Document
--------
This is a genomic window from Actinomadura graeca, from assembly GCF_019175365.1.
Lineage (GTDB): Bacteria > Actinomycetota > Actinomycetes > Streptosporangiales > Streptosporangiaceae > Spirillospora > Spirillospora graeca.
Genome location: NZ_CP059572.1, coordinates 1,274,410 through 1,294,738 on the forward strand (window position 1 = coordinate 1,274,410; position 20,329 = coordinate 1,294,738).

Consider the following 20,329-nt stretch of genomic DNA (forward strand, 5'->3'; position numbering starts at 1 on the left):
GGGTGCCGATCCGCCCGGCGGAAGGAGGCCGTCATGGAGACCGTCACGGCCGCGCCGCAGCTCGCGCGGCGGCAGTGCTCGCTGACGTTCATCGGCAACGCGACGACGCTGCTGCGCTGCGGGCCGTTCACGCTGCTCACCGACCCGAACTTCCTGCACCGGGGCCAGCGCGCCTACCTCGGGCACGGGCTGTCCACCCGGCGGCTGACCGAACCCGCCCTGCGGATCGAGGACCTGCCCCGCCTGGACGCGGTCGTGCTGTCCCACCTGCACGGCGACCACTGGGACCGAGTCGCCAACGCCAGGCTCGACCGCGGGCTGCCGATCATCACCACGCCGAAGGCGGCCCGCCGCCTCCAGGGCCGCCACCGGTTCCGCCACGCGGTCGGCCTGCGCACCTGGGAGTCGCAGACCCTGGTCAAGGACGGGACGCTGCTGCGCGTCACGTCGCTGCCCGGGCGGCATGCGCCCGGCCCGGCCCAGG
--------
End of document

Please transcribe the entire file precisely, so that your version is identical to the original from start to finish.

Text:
This is a genomic window from Actinomadura graeca, from assembly GCF_019175365.1.
Lineage (GTDB): Bacteria > Actinomycetota > Actinomycetes > Streptosporangiales > Streptosporangiaceae > Spirillospora > Spirillospora graeca.
Genome location: NZ_CP059572.1, coordinates 1,274,410 through 1,294,738 on the forward strand (window position 1 = coordinate 1,274,410; position 20,329 = coordinate 1,294,738).

Consider the following 20,329-nt stretch of genomic DNA (forward strand, 5'->3'; position numbering starts at 1 on the left):
GGGTGCCGATCCGCCCGGCGGAAGGAGGCCGTCATGGAGACCGTCACGGCCGCGCCGCAGCTCGCGCGGCGGCAGTGCTCGCTGACGTTCATCGGCAACGCGACGACGCTGCTGCGCTGCGGGCCGTTCACGCTGCTCACCGACCCGAACTTCCTGCACCGGGGCCAGCGCGCCTACCTCGGGCACGGGCTGTCCACCCGGCGGCTGACCGAACCCGCCCTGCGGATCGAGGACCTGCCCCGCCTGGACGCGGTCGTGCTGTCCCACCTGCACGGCGACCACTGGGACCGAGTCGCCAACGCCAGGCTCGACCGCGGGCTGCCGATCATCACCACGCCGAAGGCGGCCCGCCGCCTCCAGGGCCGCCACCGGTTCCGCCACGCGGTCGGCCTGCGCACCTGGGAGTCGCAGACCCTGGTCAAGGACGGGACGCTGCTGCGCGTCACGTCGCTGCCCGGGCGGCATGCGCCCGGCCCGGCCCAGG